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How do I get a Human Resources Degree?

Ken Black
Ken Black

A human resources degree, or HR degree, is one of the most common degree offerings, and is available at many colleges or universities having a business school. Those interested in this career will have a number of options from which to choose, not only relating to schools, but also in terms of courses and setting. Those who want a degree in human resources should research those options and choose a school they are comfortable with. Getting a human resources degree also means determining what level of degree to get.

While many who seek human resources degrees are interested in a Bachelor's Degree, other options also exist. Increasingly, many employers are looking for those who have obtained a Master's in the field. This is due to the technical nature and knowledge required for the job. Further, the field is also highly competitive, meaning those with advanced degrees may have an advantage over other candidates. Some people, who may already have some experience in human resources, or who may have limited duties in that area, may even opt for an Associate's Degree in human resources, but this option would probably not be recommended for those trying to establish new careers.

A human resources manager conducting an interview.
A human resources manager conducting an interview.

Many schools offering a human resources degree program also have built in some flexibility with the program as well. The vast majority of human resources coursework is classroom based, meaning there is also the opportunity to use a non-traditional classroom setting. Online options are becoming very popular. For those who need non-traditional college schedules, using an online forum, or attending night classes may be the best option. Both are readily available in many areas.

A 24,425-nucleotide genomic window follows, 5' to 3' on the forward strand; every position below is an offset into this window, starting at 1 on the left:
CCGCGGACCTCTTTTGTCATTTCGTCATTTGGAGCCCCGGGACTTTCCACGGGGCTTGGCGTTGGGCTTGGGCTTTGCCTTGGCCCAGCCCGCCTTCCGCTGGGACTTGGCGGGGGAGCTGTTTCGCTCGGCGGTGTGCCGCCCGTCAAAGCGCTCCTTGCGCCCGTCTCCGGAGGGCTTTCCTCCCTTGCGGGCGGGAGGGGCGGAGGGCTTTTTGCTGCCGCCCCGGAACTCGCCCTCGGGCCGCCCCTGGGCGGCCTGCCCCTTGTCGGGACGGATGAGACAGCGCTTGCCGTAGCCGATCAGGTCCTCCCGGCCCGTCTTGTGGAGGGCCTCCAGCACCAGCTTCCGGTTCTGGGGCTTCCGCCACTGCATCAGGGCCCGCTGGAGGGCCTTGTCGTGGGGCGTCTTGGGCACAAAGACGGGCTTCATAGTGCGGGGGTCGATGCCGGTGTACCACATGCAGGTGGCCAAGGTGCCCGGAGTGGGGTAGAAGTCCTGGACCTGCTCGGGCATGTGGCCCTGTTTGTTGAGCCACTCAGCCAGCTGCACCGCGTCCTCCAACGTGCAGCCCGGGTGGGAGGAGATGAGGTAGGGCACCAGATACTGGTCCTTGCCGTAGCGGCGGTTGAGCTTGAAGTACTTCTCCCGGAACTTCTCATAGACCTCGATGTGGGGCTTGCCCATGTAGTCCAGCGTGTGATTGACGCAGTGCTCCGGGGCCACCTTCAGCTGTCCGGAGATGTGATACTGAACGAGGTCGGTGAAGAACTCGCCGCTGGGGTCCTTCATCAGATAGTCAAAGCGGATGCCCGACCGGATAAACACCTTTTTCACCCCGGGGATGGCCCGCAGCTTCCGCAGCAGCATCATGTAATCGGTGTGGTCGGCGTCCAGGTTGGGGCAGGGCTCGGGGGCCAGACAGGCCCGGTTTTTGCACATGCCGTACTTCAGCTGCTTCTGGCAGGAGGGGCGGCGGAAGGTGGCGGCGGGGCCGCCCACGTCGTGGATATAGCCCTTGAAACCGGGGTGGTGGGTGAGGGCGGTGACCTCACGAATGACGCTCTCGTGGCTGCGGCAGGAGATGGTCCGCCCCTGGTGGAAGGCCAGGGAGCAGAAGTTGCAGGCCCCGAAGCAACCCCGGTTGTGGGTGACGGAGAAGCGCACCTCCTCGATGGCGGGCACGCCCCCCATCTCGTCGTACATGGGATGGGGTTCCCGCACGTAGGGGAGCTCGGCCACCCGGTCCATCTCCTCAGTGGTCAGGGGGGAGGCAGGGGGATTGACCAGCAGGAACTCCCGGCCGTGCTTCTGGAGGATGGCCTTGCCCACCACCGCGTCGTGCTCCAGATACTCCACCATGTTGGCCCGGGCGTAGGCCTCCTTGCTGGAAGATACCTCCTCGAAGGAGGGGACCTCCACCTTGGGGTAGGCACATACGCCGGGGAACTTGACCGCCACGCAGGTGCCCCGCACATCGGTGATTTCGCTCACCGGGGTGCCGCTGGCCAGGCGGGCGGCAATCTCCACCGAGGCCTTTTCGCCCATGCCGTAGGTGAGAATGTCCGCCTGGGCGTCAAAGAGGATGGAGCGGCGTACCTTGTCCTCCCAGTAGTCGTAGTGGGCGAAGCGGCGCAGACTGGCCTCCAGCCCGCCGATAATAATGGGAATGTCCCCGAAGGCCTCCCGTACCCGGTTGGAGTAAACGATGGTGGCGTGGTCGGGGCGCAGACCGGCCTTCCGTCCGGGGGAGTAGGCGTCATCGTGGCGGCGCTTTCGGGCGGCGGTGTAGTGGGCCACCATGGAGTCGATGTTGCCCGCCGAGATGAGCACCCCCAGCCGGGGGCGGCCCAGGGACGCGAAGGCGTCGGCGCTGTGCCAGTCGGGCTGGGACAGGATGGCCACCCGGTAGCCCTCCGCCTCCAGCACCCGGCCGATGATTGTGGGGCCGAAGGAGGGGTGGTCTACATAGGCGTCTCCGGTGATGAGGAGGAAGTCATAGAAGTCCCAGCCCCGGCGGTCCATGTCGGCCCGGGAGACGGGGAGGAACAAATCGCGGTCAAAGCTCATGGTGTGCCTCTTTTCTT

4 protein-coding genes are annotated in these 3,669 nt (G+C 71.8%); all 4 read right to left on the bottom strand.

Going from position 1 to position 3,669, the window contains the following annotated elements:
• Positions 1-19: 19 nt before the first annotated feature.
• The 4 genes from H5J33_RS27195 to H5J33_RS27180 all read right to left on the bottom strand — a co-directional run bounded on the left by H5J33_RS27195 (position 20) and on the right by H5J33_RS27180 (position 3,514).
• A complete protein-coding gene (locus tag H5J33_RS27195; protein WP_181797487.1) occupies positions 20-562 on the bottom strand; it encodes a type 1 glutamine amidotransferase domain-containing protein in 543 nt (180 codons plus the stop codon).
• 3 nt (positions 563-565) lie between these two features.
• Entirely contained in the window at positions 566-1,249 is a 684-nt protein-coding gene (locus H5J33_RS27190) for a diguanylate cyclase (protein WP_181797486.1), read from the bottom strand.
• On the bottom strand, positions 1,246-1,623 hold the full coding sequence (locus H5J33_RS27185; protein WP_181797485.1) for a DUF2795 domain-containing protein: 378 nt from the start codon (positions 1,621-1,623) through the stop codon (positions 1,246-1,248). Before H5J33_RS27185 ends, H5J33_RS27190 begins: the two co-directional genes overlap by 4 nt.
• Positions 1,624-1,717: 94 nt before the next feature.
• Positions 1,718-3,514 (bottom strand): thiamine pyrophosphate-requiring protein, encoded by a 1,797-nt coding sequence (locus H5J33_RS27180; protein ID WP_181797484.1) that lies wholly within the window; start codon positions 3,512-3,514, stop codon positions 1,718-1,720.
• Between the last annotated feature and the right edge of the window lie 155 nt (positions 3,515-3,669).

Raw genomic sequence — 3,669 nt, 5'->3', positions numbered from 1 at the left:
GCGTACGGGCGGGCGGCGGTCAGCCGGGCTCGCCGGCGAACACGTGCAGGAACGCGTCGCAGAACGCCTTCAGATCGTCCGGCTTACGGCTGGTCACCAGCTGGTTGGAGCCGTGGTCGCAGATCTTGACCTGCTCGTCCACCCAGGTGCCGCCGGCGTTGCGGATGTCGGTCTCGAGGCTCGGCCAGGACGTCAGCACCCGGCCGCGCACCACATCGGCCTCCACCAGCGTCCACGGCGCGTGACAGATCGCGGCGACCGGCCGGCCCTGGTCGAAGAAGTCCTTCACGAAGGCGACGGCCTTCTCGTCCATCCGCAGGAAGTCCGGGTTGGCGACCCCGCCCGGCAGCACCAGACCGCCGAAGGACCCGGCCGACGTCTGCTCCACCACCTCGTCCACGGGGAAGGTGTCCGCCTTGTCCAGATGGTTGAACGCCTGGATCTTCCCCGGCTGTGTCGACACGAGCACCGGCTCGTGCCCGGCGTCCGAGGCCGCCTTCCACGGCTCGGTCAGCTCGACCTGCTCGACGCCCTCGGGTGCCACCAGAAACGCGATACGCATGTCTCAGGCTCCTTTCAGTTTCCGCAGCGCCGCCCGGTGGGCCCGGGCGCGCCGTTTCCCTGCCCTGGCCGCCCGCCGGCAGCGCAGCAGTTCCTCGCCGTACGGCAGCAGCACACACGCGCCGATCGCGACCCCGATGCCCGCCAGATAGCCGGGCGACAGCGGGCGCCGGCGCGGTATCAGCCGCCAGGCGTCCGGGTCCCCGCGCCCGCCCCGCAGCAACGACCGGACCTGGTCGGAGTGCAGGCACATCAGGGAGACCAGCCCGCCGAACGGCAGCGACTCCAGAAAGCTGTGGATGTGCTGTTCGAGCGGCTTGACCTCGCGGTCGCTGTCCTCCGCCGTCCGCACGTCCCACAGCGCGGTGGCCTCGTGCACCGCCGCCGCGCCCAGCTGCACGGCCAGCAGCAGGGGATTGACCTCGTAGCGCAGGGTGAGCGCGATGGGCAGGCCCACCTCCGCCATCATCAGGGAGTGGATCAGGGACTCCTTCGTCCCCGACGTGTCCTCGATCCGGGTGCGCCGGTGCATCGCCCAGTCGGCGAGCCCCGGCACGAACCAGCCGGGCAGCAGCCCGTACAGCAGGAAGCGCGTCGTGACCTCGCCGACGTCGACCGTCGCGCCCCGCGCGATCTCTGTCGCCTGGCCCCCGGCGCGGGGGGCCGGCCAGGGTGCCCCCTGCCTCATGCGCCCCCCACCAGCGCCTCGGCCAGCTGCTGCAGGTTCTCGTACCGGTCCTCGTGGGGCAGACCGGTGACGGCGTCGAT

Getting a human resources degree involves choosing the right classes once enrolled in college. An academic adviser will help with this process once a major is declared, but there are some classes that are mandatory. These classes help prepare the student for a variety of issues they will likely encounter as a human resources professional. They include: business management, employment law, labor relations, employee development, and industrial psychology.

It is also important for those who are considering a human resources degree to take advantage of any internships along the way. In some cases, practical work experience or internships may even be required in order to earn a degree. This involves getting hands-on experience during a semester of college by actually working closely with a professional in the field. Most of the time, it is a mutually-beneficial situation. The professional gets some additional help, while the student gets some additional experience. Internships may be paid or unpaid, depending on the company and the duties.

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    • A human resources manager conducting an interview.
      By: apops
      A human resources manager conducting an interview.